SweetMo NaNoWriMo, Step 1

Hello all.  So, Wifesy is off for the next two days.  We had a lovely day yesterday – dinner with friends, a great lunch, and a beautiful morning.  And although I have a tendency to want to “play” and not write when she’s off, I’m not doing that today.  Today, I’m making sure I get the writing in.  Mainly, because this NaNoWriMo Challenge thing is right around the corner and -for once- I want to be prepared.

 

Now, you are welcome to write whatever you like for NaNoWriMo – fiction, non, it doesn’t matter.  It all works.  The one and only goal is 50k or 1600+ words per day.  Fun, right?

 

Here’s what I don’t like, I’ve heard that a lot of people burn out around 25,000 words and this usually happens because they don’t have a plan.

 

Let’s not do it this way, people!

 

I’ve written fiction before that I would say I had a light plan for.  Even with a loose plan in place, in the end, the finished product sucked moose balls.  Not to mention, even with a loose plan in place, it became a chore to write after a while.  So, planning is not a fail-safe measure.  What I’m trying to do is build into my plans the antidote to writer’s fatigue.  I’m convinced the answer is better planning.  So, that’s what I’m going to do.  If you want to just sit down at the table, day 1, and start typing – you’re welcome to do that too.  In fact, I think every writer should try writing that way at one point or another.  But, for me, this time around – it’s all about the blueprint.

 

With that said, here’s my step 1:

 

THE LOG-LINE

 

I wrote a ridiculous piece making fun of log-lines here.  But, now I want to get serious about them.  They are -in essence- your 10 second elevator pitch of your novel.  They usually happen in a sentence or two MAX.  The log-line should also be about your main character.  You want it to have an emotionally interesting hook, in some capacity, but you also want to leave a touch of intrigue.  To go more in depth, you need to say the WHO, WHAT, and HOW of your main character.  Who are they?  What are they trying to do and how are they trying to do it?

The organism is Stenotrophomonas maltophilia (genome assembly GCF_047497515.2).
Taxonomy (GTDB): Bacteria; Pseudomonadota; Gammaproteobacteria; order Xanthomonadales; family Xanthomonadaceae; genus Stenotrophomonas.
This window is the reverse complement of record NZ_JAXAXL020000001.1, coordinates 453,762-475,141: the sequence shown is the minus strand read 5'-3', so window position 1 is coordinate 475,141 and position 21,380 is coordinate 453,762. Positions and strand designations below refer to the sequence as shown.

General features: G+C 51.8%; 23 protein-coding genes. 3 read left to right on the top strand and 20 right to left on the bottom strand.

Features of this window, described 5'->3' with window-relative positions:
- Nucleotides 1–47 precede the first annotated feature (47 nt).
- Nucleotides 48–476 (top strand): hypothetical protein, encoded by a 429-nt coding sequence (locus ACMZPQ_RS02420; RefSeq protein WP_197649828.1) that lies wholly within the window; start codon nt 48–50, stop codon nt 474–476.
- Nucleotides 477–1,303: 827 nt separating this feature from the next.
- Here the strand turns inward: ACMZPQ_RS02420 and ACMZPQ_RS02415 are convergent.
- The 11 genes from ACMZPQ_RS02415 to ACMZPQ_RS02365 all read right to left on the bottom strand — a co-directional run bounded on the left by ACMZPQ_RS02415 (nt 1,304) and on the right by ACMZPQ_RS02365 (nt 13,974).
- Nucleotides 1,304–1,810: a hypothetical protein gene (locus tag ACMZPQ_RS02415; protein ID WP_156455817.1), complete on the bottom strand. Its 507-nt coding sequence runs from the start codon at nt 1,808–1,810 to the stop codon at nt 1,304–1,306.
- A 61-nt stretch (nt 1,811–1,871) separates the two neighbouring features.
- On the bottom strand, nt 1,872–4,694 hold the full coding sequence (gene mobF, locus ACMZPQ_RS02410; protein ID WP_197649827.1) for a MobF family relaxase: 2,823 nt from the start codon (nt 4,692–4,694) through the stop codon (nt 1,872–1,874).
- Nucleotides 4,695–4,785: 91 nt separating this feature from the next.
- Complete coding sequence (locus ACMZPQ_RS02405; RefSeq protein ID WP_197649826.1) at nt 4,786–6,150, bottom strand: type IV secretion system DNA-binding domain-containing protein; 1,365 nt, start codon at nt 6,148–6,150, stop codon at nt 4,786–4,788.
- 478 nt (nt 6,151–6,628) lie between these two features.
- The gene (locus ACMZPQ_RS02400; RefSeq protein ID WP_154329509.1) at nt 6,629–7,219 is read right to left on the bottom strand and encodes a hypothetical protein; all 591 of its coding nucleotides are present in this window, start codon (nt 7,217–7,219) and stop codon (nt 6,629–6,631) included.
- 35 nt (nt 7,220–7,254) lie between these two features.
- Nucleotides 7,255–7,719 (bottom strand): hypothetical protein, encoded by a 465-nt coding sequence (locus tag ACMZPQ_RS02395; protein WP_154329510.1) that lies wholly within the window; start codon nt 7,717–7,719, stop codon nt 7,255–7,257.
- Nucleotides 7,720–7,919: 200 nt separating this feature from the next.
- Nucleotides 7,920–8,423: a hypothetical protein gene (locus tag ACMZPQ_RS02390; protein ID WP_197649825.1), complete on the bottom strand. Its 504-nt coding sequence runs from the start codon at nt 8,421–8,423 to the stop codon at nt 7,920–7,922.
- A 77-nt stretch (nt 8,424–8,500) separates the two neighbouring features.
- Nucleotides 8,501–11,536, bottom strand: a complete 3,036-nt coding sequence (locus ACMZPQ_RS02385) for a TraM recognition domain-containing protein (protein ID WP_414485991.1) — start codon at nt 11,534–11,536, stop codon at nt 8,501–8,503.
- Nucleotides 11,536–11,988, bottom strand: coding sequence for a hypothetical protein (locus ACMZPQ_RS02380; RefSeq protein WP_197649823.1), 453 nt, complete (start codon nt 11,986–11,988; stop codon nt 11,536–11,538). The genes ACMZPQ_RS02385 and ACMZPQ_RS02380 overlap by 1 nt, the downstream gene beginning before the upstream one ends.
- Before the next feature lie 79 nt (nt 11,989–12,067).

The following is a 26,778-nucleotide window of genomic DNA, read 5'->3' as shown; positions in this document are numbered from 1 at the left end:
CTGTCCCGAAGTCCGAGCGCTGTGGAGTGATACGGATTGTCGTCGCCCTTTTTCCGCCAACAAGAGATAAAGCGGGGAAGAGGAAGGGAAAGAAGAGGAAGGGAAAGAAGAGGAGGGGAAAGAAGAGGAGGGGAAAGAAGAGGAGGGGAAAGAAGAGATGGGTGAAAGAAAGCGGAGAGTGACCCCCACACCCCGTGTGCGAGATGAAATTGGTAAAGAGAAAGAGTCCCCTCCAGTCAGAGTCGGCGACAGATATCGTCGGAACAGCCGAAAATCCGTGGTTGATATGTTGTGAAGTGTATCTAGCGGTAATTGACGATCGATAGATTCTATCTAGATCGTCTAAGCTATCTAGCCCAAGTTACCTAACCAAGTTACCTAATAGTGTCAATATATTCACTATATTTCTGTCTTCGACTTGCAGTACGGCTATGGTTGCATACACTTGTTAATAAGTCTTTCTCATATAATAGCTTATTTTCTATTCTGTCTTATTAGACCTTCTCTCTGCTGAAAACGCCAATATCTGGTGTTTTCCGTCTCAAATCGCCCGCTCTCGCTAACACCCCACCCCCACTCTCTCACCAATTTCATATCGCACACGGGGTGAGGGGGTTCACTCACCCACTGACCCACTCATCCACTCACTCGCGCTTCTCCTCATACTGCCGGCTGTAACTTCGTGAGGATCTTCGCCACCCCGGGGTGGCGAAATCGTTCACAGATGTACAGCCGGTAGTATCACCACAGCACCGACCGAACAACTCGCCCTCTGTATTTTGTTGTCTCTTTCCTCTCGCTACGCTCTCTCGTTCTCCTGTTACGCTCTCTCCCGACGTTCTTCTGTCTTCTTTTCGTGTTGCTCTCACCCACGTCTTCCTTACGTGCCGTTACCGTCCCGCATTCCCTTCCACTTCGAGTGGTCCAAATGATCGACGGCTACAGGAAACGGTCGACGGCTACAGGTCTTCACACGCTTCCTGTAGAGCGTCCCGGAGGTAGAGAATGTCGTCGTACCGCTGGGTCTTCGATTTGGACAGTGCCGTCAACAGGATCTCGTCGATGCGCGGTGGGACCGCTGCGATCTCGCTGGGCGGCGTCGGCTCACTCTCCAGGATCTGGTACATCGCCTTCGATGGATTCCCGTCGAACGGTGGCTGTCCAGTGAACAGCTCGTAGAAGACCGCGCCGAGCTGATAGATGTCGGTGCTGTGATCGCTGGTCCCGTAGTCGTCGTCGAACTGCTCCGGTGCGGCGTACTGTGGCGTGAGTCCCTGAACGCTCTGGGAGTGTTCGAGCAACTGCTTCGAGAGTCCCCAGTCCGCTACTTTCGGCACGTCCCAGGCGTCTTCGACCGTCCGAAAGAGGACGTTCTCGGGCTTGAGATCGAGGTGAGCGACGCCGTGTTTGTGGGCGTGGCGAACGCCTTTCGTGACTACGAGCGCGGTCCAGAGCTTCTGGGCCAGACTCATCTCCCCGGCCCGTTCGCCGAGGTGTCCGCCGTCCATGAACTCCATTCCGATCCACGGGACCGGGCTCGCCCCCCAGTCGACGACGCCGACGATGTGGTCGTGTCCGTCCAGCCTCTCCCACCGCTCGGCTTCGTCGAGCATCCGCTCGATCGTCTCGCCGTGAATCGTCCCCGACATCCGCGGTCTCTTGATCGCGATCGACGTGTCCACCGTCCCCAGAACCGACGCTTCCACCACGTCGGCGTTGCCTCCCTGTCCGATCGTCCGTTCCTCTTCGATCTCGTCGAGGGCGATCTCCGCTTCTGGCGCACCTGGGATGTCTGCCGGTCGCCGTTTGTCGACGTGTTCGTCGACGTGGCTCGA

Here’s an example from The Fugitive (movie) for starters:

 

After he’s wrongly convicted of murdering his wife, a high-powered surgeon escapes custody and hunts down the real killer, a one-armed man.

 

Now, you might be saying to yourself, “I’m writing a novel, not a movie.  I don’t care about this stuff.”  To that I say – YOU HAVE TO.  So, if the log-line doesn’t work for you then look at the back jacket cover for your favorite paperback books.  The paragraph that tells the potential buyer what the book is about – boil that paragraph down to one sentence.  Do this again and again and again until you feel practiced at it.  Seriously, spend the day in Barnes and Noble looking through book jackets and coming up with one sentence.  What that will do is make you extremely clear about your planning process from Step 1.

 

Here’s my first log-line attempt…

 

Planet Normal
A benevolent alien who reads nothing, but TMZ and Perez Hilton concludes that the earth is about to implode.  In order to save the species he loves (humans), he takes one of every “type” of person from earth back up to his space-ark.  Lana Ladylove, a hilarious lesbian, wakes up in some kind of space-pod and spends her every waking moment trying to get back to earth.

 

Now, is that a good log-line?  I have no idea.  I do know it’s too long.  So, let me work on it some more.

 

Attempt 2…

 

Lana Ladylove, a hilarious-for-hire LA lesbian, finds herself beamed up to a space-pod by a benevolent alien trying to save earth.  Using her incredibly honed skills for analysis, Lana cures the alien (and herself), ultimately earning her way back home.